Much of Bowen’s past remains a mystery, only known by the painful details he leaked out to his friends in New Orleans. He ends the letter with a list of his “failures — school, jobs, military, marriage, parenthood, morals, love.” “Every last one of these I failed at,” he wrote. “Hence the 28 cigarette burns” — 13 on each arm two on his chest — one for each year of my existance (sic).”

Friends said he grew up in Los Angeles, but the details that drove him to inflict those burns into his flesh are few. Before meeting Hall, he had been married and had two children, a girl and a boy, said Louis Matassa, who later hired Bowen to make deliveries for his French Quarter grocery.

Lott recalled how Bowen claimed he had served in the military. Efforts to confirm his military service were unsuccessful Wednesday.

Though typically gregarious, Bowen’s demeanor took a dive when he talked about that part of his life, often after several rounds of Miller High Life and shots of Jameson Irish Whiskey, his drinks of choice. He would grow angry and distraught, Lott said, talking of how the government “messed him over,” referring to his military service, which he told friends included stints in Iraq and Bosnia. While he sometimes spoke of that service with pride, somewhere overseas there had been an incident concerning a child that weighed heavy on him, said Donovan Calabaza, another bartender at Buffa’s, “but we really didn’t get into it.”

Lott didn’t like it when he talked about the military. “How ‘bout them Saints?” Lott would say, trying to move him onto a lighter topic.

Hall’s life carried its own burdens. Friends said she grew up in Pennsylvania, though they had few other details of her past. Calabaza said he and Hall occasionally shared details about their similar childhood traumas. She and Bowen fell in love the night Hurricane Katrina struck, said former mayoral candidate Leo Watermeier, who would later rent them their last apartment on N. Rampart Street, relaying the story they told him.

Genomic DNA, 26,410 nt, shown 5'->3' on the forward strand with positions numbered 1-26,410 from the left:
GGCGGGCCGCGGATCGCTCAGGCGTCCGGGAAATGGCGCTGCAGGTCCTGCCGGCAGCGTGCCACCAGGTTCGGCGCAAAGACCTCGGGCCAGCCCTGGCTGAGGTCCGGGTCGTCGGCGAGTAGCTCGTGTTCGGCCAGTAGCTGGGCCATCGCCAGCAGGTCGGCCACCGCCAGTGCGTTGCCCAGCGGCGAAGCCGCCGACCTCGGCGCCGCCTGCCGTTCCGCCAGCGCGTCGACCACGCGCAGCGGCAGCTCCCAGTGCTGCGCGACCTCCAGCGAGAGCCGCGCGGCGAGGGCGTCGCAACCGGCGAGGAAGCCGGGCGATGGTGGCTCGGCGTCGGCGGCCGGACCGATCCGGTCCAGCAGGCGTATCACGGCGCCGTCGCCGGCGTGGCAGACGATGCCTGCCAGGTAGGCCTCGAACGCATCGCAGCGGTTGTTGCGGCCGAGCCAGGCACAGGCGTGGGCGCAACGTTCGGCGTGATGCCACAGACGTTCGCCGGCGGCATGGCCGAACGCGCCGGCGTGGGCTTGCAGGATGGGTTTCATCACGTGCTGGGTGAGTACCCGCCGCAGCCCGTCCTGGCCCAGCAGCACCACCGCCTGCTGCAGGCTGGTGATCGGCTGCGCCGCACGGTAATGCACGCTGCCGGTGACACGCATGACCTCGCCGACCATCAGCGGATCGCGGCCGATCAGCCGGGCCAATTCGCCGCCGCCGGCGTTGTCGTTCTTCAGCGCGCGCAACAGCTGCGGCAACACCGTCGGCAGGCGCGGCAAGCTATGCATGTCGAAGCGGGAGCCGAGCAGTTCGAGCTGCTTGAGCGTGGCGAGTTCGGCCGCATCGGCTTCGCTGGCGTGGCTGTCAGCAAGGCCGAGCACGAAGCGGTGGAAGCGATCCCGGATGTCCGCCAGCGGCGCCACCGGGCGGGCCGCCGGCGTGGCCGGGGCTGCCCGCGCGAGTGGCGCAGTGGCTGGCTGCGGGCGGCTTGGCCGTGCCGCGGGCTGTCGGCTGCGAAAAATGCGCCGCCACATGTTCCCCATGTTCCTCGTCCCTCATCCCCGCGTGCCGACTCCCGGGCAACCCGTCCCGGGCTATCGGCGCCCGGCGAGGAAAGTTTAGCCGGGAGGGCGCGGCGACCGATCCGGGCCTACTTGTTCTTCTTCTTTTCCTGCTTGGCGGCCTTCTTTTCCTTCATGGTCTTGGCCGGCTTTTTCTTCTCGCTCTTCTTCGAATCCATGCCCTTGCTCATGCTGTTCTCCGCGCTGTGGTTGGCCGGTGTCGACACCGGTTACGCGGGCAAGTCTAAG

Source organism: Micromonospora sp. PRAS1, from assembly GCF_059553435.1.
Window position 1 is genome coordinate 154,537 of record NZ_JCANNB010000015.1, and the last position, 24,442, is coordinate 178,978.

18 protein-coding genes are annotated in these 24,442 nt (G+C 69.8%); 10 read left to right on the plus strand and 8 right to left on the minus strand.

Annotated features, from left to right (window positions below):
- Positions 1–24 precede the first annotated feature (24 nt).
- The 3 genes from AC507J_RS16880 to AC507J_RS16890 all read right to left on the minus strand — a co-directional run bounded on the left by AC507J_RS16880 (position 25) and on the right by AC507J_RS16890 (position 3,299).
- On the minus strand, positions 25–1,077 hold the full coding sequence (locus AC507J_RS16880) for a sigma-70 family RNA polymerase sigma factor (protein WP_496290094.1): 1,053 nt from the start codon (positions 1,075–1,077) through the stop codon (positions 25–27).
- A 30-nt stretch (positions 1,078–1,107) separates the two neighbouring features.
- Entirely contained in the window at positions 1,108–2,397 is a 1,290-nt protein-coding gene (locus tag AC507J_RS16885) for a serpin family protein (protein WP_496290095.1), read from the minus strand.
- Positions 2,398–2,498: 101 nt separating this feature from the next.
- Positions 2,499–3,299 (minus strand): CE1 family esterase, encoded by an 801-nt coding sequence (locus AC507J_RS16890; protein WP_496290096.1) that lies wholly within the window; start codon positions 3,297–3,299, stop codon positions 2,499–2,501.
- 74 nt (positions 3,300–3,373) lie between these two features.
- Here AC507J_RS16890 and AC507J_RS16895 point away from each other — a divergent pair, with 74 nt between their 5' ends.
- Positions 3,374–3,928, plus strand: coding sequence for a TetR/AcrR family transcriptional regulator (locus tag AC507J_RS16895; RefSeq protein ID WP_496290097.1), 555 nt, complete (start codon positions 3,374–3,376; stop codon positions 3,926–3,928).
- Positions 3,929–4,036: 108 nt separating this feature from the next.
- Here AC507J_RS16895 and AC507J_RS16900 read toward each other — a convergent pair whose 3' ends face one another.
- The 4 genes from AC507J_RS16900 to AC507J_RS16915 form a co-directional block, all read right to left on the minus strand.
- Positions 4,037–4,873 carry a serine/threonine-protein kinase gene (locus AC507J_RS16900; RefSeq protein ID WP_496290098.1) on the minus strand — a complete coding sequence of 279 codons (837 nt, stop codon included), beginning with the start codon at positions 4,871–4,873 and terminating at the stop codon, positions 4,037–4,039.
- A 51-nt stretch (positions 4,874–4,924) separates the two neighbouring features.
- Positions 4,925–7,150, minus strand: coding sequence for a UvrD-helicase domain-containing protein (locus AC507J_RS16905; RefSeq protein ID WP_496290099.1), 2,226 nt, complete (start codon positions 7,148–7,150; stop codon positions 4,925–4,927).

Blond and petite, Hall harbored an intense attraction to Bowen, a tall, strapping man with a magnetic personality. Lott said she hired him as “a little eye candy for the ladies.” They visited each other at the bars where each of them worked — she visiting him at Buffa’s, he visiting her at The Spotted Cat in the Faubourg Marigny.

Sometimes he took advantage of his looks at her expense, associates who knew the couple said, flirting or even making out with other women. Their relationship veered between highs and lows, but “she loved that guy,” said Eura Jones, who worked with Hall at The Spotted Cat. “She really loved him.” When the blaring music at Buffa’s drowned out their conversation, they wrote love notes to each other, Calabaza said.


In the weeks after the storm, they became French Quarter icons, some of the last holdouts who resisted calls from the mayor and the military to leave the city. They peacefully resisted, inventing a new brand of post-disaster bohemianism. They became inventors by necessity, fashioning a fly swatter from a pair of plastic plates taped onto a wire hanger. He fashioned a stove of sorts out of a metal bucket packed with felled branches and covered with an old barbeque grill.

In the afternoons, they sat on the stoop of their powerless Gov. Nicholls Street apartment, getting their news from neighbors and passers-by, often offering them cocktails. Bowen usually went shirtless in those humid weeks after the storm. Hall wore a tank top, lovingly stroking stray cats that sauntered up to where she and Bowen sat, sharing cigarettes. “It’s actually been kind of nice,” Bowen said in those first weeks after the storm. “And I’m getting healthier, eating right and toning up.” “We’ve been able to see the stars for the first time,” Hall said. “Before, this was a 24-hour lit city. Now it’s peaceful.”